New Study Examines How Topical Naltrexone Restores Tear Production in Diabetic Dry Eye

New Study Examines How Topical Naltrexone Restores Tear Production in Diabetic Dry Eye

WASHINGTON, DC / ACCESSWIRE / June 18, 2024 / A recently published article in Experimental Biology and Medicine (249:3, 2024) entitled “Topical naltrexone increases aquaporin 5 production in the lacrimal gland and restores tear production in diabetic rats” highlights factors underlying sustained dry eye in diabetes. The study, led by Dr. Pat McLaughlin and Dr. Ian Zagon, and their graduate student David Diaz, at Pennsylvania State University College of Medicine in Hershey, along with Dr. Joseph W. Sassani, an ophthalmologist at the Pennsylvania State Hershey Medical Center, reports that blockade of the Opioid Growth Factor – Opioid Growth Factor Receptor pathway using formulations of naltrexone is effective at reversing dry eye and stabilizing corneal surface sensitivity in preclinical diabetic animal models.

Diabetes and pre-diabetes are a global epidemic and are accompanied by complications of the visual system. In addition to retinopathy and keratopathy, diabetes is often associated with low tear production (i.e., dry eye) and corneal surface irregularities. Due to the multiple causes of dry eye, how these symptoms occur is not well understood. Chronic dry eye has been described as a dysfunction in the lacrimal functional unit that includes the cornea, lacrimal glands, conjunctiva, and eyelids; tissues that function to create, maintain, and clear tears from the eyes. Previous studies by these researchers have shown that animal models of diabetes develop dry eye within weeks of becoming hyperglycemic. Simultaneously an innate pathway, the Opioid Growth Factor (OGF) – OGF Receptor (OGFr) axis, that regulates cellular homeostasis becomes dysregulated and there is an overproduction of OGF, an inhibitory peptide that reduces cellular proliferation. Blockade of the interaction between peptide and receptor using topical applications of the FDA-approved opioid antagonist naltrexone reverses dry eye symptoms in 5 days and restores tear fluid volumes to normal baseline.

The mechanism related to this relatively fast reversal of dry eye following OGFr blockade is the focus of the current paper and continues their pioneering studies of the dysregulation of the OGF-OGFr axis and corneal surface complications. Hyperglycemic male and female rats showing characteristic type 1 diabetic ocular surface complications including dry eye and decreased corneal sensitivity received topical naltrexone treatment in one eye for 10 days. Within 5 days, normal tear volume was measured, dry eye was reversed, and corneal sensitivity was restored. Treatment with naltrexone resulted in no significant morphological changes in the lacrimal or meibomian glands, however, there was an increase in conjunctiva goblet cells that produce beneficial mucin. Topical naltrexone treatment also increased the presence of aquaporin-5, an aqueous protein marker for secretory function in the lacrimal gland.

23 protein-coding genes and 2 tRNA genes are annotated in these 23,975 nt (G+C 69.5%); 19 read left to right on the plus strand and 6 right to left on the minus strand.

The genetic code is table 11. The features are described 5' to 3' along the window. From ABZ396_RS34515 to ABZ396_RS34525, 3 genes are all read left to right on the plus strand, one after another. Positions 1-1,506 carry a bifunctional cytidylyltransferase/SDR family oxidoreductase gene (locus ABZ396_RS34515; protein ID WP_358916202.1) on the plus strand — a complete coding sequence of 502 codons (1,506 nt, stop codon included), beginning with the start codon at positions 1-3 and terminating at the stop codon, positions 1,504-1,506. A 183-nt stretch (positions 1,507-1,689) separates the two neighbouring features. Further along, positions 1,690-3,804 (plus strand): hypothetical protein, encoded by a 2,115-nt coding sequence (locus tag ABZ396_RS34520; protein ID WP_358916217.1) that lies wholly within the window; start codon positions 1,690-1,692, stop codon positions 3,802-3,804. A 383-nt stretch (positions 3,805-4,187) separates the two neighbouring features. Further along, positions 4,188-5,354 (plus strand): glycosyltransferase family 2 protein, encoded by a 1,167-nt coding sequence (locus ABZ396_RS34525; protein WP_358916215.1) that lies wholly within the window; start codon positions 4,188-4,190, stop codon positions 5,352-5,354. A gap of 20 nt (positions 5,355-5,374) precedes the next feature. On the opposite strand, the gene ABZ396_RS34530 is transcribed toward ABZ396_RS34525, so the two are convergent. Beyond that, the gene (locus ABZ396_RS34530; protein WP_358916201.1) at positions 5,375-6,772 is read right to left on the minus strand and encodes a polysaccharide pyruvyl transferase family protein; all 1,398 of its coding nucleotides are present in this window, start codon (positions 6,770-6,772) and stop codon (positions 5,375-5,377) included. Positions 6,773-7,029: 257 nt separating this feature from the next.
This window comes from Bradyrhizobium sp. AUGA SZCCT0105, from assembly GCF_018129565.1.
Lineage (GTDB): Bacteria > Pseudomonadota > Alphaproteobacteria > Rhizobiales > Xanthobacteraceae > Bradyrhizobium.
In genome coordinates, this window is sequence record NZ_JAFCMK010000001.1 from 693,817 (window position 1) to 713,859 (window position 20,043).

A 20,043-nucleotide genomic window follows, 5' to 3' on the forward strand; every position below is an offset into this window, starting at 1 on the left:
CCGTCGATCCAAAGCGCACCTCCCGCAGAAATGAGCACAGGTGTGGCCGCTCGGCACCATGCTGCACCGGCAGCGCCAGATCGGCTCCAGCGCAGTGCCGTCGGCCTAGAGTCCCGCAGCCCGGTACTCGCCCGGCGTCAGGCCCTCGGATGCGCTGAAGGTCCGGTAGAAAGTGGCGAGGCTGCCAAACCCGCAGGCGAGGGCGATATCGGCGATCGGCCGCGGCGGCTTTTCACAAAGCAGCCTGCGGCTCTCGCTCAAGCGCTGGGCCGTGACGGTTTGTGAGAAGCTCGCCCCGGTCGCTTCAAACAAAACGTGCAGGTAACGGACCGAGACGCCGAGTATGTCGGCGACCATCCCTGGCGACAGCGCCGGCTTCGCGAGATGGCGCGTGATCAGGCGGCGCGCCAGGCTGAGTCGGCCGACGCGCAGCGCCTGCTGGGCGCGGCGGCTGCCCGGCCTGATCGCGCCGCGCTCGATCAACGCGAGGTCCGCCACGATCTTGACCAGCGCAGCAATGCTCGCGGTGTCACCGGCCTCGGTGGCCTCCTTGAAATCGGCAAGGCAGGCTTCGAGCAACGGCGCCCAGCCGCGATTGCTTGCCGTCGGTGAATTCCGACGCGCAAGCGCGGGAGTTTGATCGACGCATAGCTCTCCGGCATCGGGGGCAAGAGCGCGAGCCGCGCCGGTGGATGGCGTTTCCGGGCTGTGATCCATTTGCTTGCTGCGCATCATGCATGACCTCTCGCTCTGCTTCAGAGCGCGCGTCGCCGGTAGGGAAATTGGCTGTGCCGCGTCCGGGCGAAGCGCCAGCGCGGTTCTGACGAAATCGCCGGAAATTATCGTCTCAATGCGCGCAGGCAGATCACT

The results in this paper extend knowledge about the role of receptor blockade of the OGF-OGFr pathway by naltrexone, demonstrating that the mechanism behind short-term topical application to reverse dry eye is not related to direct morphological changes in the lacrimal glands. Rather it is due to the amounts of aqueous protein and mucin secretions which in turn are related to sensory fibers that reside on the surface of the cornea. Dr. McLaughlin stated that “these data are provocative and direct our research toward sensory nerve density and function in the cornea in order to better understand the mechanisms of dry eye and its relationship to the OGF-OGFr pathway.”

Dr. Goodman, Editor-in-Chief for Experimental Biology and Medicine, said: “McLaughlin and Zagon initially identified and characterized the OGF-OGFr axis. With clinical colleagues, they have studied its dysregulation in diabetes and have patented treatments for treatment of dry eye and delayed skin repair. Their important findings warrant clinical studies to determine the efficacy of receptor blockade by naltrexone for treatment of dry eye in persons with diabetes.”

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Benjamin Zimmer

SOURCE: Experimental Biology and Medicine


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